In human medicine a gold standard of diagnosis and prognosis for numerous cancers has involved cytogenetic (linking the study of genetic inheritance with the study of cell structure) assessment of the tumor cells.
Within the past few years scientists have demonstrated that characteristic cytogenetic changes associated with human cancers are shared in corresponding canine cancers.
Researchers are now exploring the broader use of cytogenetics in veterinary oncology as a means to advance clinical management and treatment options for cancers affecting pet dogs. To pursue this first required the development of key reagents and tools specific for use with canine specimens, says Dr. Matthew Breen, a North Carolina State University College of Veterinary Medicine professor of genomics.
Breen will address the 2014 ACVIM Forum attendees on June 4 at the Gaylord Opryland Resort & Convention Center in Nashville with presentations titled, "Genomics & Genetics in Veterinary Medicine: An Overview" and "Cancer in the Domestic Dog: A Genome With Two Tales," detailing the latest advances in the field.
Breen's laboratory has developed an extensive cytogenetics "toolbox" designed to provide the necessary means to identify key cytogenetic signatures in numerous canine cancers.
As a result of these efforts, several cytogenetic assays have been developed that will allow veterinary scientists to: (1) Accurately predict the duration of first remission in canine lymphoma patients treated with doxorubicin (an anthracycline used widely in cancer lymphoma treatment)-based therapy. Canine lymphoma affects an estimated 300,000 dogs per year. (2) Diagnose the presence of a transitional cell carcinoma/urogenital carcinoma using a urine sample. TCC affects an estimated 50,000 dogs per year and to date accurate diagnosis has required an invasive biopsy of the mass, generally in the bladder. (3) Identify a signature that allows for accurate differentiation of lymphoma from histocytic neoplasms (tumors). In some cases, discrimination of the two cancers poses a challenge and this is overcome with the new assay.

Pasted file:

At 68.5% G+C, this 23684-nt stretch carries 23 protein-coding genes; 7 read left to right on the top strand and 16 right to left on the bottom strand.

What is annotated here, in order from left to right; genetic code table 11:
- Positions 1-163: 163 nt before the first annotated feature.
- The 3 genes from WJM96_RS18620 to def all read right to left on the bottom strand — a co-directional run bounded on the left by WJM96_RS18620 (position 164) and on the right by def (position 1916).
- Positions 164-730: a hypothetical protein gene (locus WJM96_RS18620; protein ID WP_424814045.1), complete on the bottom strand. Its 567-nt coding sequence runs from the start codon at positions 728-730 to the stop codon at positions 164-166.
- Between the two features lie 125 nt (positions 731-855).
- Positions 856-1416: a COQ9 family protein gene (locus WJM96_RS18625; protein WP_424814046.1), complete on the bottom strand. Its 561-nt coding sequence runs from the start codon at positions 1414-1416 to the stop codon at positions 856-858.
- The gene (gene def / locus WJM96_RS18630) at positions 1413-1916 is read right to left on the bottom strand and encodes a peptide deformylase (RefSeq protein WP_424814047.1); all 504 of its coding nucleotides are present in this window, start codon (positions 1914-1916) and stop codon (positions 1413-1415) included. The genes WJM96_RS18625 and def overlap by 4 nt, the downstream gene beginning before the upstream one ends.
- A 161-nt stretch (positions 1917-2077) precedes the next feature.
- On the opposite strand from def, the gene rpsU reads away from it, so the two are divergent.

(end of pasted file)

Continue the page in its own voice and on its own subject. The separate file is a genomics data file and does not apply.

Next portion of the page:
All of these are being developed in a format that will provide a report within 48 to 72 hours, facilitating more informed treatment and better clinical management.
Breen's group has also demonstrated that the cytogenetic changes observed in several canine cancers are shared with the corresponding cancers in humans. This allows the team to now consider the dog as a means to accelerate advances in our understanding of cancers in both species.
"By considering the canine and human genomes in such a comparative context," he says, "we have identified that the genomic complexity of cancers may be less than human studies alone have suggested.
"By working with human cancer researchers the data developed from assessment of canine cancer samples is being transferred to the human patient with some intriguing findings that will ultimately provide greater depth of understanding and potentially improved patient care for human cancer patients."
For example, by analyzing a particular form of brain cancer affecting humans and dogs, Breen and colleagues have reduced the number of genes of potential interest from over 500 to fewer than 10.
Breen is working with dog owners and breeders to identify and reduce defective genes from our pet populations while collaborating with other scientists seeking clues to human cancer. "Within the canine genome," he says, "we are starting to find the answers we have been looking for in our own genome for over a half century. The domestic dog's genome is providing clues to helping us unlock some of nature's most intriguing puzzles about cancer."
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